Noctilucent clouds in england
© Mark Humpage/'Noctilucent' or 'night-shining' clouds form at the outer limits of the upper atmosphere and reflect the sun's light long after it has gone down over the horizon.
With the sun dappled across these white clouds and a deep blue sky, it appears dawn is about to break.

But this remarkable photograph of an English rural landscape near was taken at midnight and shows the rare phenomenon of 'night shining.'

The shimmering clouds form at an altitude of around 55 miles above sea level and are made up of tiny ice droplets. Because they are so high up in the atmosphere the sun is able to illuminate the clouds from below the horizon.

Called 'noctilucent' clouds, which literally means 'night-shining' in Latin, they are normally spotted in polar regions during the summer months.

But stunned residents spotted a rare glimpse of the clouds lighting up Leicester's skyline shortly after midnight on Thursday morning.

Noctilucent cloud formations are the highest on Earth where temperatures can plunge below -130C (-200F) and winds peak at 300mph.

They appear in the mesosphere, which is between 30 miles and 50 miles above the Earth's surface.

Clouds are made up of ice crystals and scientists are baffled as to how these form in a arid layer that is several million times drier than the Sahara Desert. But their prevalence in the summer months might be one clue.

'Upwelling winds in the summertime carry water vapor from the moist lower atmosphere toward the mesosphere,' Gary Thomas from the University of Colorado said.

The water droplets also need dust particles to stick to to create the ice crystals. This could explain why the phenomenon was first recorded in 1885, two years after the Krakatoa eruption, when several tonnes of carbon dioxide, ash and dust were emitted into the atmosphere.

However scientists do not know why the clouds have become more common since then rather than fading away. They have speculated that debris from space may be the answer.

Professor Nick Mitchell, director at the Centre for Space, Atmospheric and Oceanic Science at the University of Bath, said: 'These are beautiful and extremely special cloud formations that are a wonderful sight in our skyline.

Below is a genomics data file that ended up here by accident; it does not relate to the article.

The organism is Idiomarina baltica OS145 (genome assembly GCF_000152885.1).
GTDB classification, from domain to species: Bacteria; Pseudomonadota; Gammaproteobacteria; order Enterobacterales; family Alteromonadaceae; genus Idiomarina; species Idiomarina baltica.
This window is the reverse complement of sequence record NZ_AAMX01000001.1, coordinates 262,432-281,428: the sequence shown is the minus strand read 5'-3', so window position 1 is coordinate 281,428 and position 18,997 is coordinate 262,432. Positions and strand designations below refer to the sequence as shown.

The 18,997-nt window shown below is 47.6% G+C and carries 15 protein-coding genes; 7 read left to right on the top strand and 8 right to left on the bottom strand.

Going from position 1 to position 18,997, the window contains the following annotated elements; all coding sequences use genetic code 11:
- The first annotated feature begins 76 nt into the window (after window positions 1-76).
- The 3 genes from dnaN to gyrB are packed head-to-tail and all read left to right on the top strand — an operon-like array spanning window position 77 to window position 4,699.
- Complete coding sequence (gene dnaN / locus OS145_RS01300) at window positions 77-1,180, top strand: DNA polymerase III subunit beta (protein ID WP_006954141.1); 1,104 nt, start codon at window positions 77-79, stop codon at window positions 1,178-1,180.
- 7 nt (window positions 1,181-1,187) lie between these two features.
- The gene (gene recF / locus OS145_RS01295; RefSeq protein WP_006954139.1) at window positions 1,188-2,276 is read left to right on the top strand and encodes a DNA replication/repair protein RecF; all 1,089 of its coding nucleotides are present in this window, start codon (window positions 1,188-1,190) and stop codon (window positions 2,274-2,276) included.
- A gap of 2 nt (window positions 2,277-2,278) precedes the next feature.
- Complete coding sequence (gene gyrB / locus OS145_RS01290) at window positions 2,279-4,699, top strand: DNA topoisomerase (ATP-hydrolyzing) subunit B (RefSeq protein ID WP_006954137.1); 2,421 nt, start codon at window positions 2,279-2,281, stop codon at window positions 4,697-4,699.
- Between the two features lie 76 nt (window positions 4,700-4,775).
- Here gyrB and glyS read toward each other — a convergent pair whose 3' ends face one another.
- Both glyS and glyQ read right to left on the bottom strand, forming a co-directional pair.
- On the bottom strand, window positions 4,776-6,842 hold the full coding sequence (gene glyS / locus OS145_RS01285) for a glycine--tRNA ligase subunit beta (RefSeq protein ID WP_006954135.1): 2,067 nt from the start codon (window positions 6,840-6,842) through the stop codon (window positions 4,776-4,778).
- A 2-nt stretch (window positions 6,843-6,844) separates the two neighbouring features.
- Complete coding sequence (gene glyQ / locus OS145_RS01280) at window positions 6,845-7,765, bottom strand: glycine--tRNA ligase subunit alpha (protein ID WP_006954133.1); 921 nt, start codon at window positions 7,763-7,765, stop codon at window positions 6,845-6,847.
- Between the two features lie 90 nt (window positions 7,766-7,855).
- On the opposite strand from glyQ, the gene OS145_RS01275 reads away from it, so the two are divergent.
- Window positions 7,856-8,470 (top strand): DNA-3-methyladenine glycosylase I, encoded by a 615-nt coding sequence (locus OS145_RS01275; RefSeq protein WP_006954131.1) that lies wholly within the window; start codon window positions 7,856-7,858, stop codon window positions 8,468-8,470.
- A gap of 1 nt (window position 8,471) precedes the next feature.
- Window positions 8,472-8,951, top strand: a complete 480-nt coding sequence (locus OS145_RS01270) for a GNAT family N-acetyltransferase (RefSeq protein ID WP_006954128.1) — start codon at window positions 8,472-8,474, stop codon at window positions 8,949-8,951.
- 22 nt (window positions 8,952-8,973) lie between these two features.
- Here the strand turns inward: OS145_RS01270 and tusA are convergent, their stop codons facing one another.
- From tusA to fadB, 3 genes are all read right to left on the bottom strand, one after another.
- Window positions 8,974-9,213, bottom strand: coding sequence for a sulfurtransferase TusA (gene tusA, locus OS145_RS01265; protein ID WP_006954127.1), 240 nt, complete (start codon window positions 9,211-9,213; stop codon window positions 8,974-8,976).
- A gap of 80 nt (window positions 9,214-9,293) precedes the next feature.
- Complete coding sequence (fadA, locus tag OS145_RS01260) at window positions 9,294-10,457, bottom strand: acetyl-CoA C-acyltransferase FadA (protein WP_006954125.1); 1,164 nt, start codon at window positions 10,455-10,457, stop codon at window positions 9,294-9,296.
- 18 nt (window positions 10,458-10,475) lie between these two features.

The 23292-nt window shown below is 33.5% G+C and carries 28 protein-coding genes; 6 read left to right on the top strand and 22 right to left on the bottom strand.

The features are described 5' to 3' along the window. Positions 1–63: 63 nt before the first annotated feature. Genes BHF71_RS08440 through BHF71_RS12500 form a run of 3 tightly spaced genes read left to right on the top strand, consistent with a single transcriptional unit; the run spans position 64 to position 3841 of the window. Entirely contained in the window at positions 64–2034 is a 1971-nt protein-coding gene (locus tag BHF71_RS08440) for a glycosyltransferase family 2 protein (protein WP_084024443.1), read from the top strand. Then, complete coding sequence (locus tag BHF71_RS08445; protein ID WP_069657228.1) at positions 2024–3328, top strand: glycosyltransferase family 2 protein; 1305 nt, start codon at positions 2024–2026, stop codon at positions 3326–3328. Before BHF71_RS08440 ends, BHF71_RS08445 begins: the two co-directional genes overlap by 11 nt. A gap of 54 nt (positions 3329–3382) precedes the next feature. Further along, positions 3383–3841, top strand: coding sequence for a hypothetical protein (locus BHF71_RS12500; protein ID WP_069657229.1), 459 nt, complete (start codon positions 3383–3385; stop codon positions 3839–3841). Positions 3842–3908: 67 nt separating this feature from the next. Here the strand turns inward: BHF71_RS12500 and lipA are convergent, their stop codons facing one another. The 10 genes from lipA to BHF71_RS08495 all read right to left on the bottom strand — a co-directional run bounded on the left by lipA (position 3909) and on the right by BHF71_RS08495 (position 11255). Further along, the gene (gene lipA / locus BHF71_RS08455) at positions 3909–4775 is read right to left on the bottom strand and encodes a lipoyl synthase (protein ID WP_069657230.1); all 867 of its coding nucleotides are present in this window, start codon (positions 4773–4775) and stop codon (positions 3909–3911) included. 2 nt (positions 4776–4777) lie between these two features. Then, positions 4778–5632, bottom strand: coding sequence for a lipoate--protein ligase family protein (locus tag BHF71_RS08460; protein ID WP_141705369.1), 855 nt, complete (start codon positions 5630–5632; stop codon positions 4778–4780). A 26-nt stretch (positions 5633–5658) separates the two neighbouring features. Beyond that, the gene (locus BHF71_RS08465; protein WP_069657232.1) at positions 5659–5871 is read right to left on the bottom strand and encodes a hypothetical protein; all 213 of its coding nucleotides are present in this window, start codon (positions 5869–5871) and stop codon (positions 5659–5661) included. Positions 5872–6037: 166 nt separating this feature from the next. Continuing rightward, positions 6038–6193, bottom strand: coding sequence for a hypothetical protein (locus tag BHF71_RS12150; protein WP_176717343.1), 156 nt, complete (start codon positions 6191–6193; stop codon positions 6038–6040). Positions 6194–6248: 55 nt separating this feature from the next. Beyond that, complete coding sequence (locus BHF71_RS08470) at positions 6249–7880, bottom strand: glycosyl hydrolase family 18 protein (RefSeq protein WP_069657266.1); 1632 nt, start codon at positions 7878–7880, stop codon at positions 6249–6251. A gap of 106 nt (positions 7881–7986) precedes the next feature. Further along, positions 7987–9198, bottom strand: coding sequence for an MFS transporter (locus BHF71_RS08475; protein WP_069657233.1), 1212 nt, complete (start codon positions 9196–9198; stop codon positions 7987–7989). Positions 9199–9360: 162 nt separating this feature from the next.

Noctilucent explanation
© unknownThe startling illumination is caused by the sun's light reflecting back down on the Earth
'They are only visible on very clear nights during the summer months. Even after the sun has set it can still shine on the cloud formations because they are so high up.

'If people look to the north on clear summer nights after 11 pm they can often catch a glimpse of these amazing clouds. Noctilucent clouds certainly seem to be spotted with more frequency today and they are appearing brighter than ever.'

Nasa launched the AIM satellite in 2007 (Aeronomy of Ice in the Mesosphere) to try and discover why the clouds are forming and why they are changing.

It orbits 373 miles above Earth and has three instruments on board to chart the life-cycle of the clouds.

One takes pictures of the clouds, another measures the temperature of the mesosphere and how much water vapor and other gasses are present and the third sees how much dust from meteors enters Earth's atmosphere.

Despite the beauty of the clouds, scientists fear the clouds could be a sign of changes in the upper atmosphere because of global warming.

'The clouds are becoming brighter, occurring more frequently with time and they are being observed at lower latitudes than ever before,' an AIM mission expert said.

'One plausible explanation is that temperatures where the clouds form (in the higher atmosphere) have become colder with time due to the build up in the lower atmosphere of greenhouse gases from human activities.'